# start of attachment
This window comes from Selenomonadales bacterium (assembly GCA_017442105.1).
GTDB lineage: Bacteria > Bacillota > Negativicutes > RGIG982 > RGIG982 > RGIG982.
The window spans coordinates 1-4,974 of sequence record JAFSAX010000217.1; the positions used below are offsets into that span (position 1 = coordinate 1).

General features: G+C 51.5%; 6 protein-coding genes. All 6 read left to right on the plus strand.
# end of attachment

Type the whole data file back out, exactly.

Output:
This window comes from Selenomonadales bacterium (assembly GCA_017442105.1).
GTDB lineage: Bacteria > Bacillota > Negativicutes > RGIG982 > RGIG982 > RGIG982.
The window spans coordinates 1-4,974 of sequence record JAFSAX010000217.1; the positions used below are offsets into that span (position 1 = coordinate 1).

General features: G+C 51.5%; 6 protein-coding genes. All 6 read left to right on the plus strand.